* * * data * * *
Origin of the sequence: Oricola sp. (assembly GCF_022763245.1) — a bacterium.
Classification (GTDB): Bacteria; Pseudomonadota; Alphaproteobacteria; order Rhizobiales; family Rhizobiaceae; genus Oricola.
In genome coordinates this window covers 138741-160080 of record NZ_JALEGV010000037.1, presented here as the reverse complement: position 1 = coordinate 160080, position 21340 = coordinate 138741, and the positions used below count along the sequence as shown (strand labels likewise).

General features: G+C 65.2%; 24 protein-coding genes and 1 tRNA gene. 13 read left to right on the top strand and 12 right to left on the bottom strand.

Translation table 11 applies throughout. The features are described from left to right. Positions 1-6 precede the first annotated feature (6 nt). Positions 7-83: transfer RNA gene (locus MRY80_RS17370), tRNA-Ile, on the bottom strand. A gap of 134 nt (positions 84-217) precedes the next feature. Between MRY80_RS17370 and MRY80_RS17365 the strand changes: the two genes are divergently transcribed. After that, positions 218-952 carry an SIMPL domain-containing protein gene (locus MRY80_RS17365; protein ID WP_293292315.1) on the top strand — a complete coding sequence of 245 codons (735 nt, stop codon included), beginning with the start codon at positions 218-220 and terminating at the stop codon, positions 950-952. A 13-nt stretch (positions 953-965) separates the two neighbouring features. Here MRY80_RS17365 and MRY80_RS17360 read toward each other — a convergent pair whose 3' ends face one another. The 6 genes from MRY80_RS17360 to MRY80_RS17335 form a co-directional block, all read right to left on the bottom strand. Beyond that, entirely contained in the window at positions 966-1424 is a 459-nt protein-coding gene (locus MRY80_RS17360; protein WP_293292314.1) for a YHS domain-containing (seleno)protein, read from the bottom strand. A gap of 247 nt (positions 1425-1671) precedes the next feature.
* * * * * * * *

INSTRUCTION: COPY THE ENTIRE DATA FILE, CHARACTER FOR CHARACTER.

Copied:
Origin of the sequence: Oricola sp. (assembly GCF_022763245.1) — a bacterium.
Classification (GTDB): Bacteria; Pseudomonadota; Alphaproteobacteria; order Rhizobiales; family Rhizobiaceae; genus Oricola.
In genome coordinates this window covers 138741-160080 of record NZ_JALEGV010000037.1, presented here as the reverse complement: position 1 = coordinate 160080, position 21340 = coordinate 138741, and the positions used below count along the sequence as shown (strand labels likewise).

General features: G+C 65.2%; 24 protein-coding genes and 1 tRNA gene. 13 read left to right on the top strand and 12 right to left on the bottom strand.

Translation table 11 applies throughout. The features are described from left to right. Positions 1-6 precede the first annotated feature (6 nt). Positions 7-83: transfer RNA gene (locus MRY80_RS17370), tRNA-Ile, on the bottom strand. A gap of 134 nt (positions 84-217) precedes the next feature. Between MRY80_RS17370 and MRY80_RS17365 the strand changes: the two genes are divergently transcribed. After that, positions 218-952 carry an SIMPL domain-containing protein gene (locus MRY80_RS17365; protein ID WP_293292315.1) on the top strand — a complete coding sequence of 245 codons (735 nt, stop codon included), beginning with the start codon at positions 218-220 and terminating at the stop codon, positions 950-952. A 13-nt stretch (positions 953-965) separates the two neighbouring features. Here MRY80_RS17365 and MRY80_RS17360 read toward each other — a convergent pair whose 3' ends face one another. The 6 genes from MRY80_RS17360 to MRY80_RS17335 form a co-directional block, all read right to left on the bottom strand. Beyond that, entirely contained in the window at positions 966-1424 is a 459-nt protein-coding gene (locus MRY80_RS17360; protein WP_293292314.1) for a YHS domain-containing (seleno)protein, read from the bottom strand. A gap of 247 nt (positions 1425-1671) precedes the next feature.